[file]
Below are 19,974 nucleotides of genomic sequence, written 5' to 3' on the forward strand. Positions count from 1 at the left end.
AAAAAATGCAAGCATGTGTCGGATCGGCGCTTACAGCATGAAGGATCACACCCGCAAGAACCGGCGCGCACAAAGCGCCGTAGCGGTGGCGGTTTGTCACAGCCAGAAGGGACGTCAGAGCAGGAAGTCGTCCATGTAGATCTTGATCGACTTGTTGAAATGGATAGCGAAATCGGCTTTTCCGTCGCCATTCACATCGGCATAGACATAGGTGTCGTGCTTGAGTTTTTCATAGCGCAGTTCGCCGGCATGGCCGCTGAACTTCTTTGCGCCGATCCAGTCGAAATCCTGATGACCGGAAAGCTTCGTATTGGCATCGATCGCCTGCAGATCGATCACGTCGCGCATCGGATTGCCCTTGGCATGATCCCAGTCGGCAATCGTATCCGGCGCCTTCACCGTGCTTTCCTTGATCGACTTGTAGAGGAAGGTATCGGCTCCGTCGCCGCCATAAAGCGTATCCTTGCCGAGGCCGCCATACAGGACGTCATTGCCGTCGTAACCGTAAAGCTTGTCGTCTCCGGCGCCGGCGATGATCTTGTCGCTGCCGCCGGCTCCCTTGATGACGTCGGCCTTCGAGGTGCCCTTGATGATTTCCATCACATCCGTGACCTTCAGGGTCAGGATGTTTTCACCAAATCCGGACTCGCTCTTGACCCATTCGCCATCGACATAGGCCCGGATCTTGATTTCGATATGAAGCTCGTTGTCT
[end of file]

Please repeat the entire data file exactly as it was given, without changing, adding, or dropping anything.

Below are 19,974 nucleotides of genomic sequence, written 5' to 3' on the forward strand. Positions count from 1 at the left end.
AAAAAATGCAAGCATGTGTCGGATCGGCGCTTACAGCATGAAGGATCACACCCGCAAGAACCGGCGCGCACAAAGCGCCGTAGCGGTGGCGGTTTGTCACAGCCAGAAGGGACGTCAGAGCAGGAAGTCGTCCATGTAGATCTTGATCGACTTGTTGAAATGGATAGCGAAATCGGCTTTTCCGTCGCCATTCACATCGGCATAGACATAGGTGTCGTGCTTGAGTTTTTCATAGCGCAGTTCGCCGGCATGGCCGCTGAACTTCTTTGCGCCGATCCAGTCGAAATCCTGATGACCGGAAAGCTTCGTATTGGCATCGATCGCCTGCAGATCGATCACGTCGCGCATCGGATTGCCCTTGGCATGATCCCAGTCGGCAATCGTATCCGGCGCCTTCACCGTGCTTTCCTTGATCGACTTGTAGAGGAAGGTATCGGCTCCGTCGCCGCCATAAAGCGTATCCTTGCCGAGGCCGCCATACAGGACGTCATTGCCGTCGTAACCGTAAAGCTTGTCGTCTCCGGCGCCGGCGATGATCTTGTCGCTGCCGCCGGCTCCCTTGATGACGTCGGCCTTCGAGGTGCCCTTGATGATTTCCATCACATCCGTGACCTTCAGGGTCAGGATGTTTTCACCAAATCCGGACTCGCTCTTGACCCATTCGCCATCGACATAGGCCCGGATCTTGATTTCGATATGAAGCTCGTTGTCT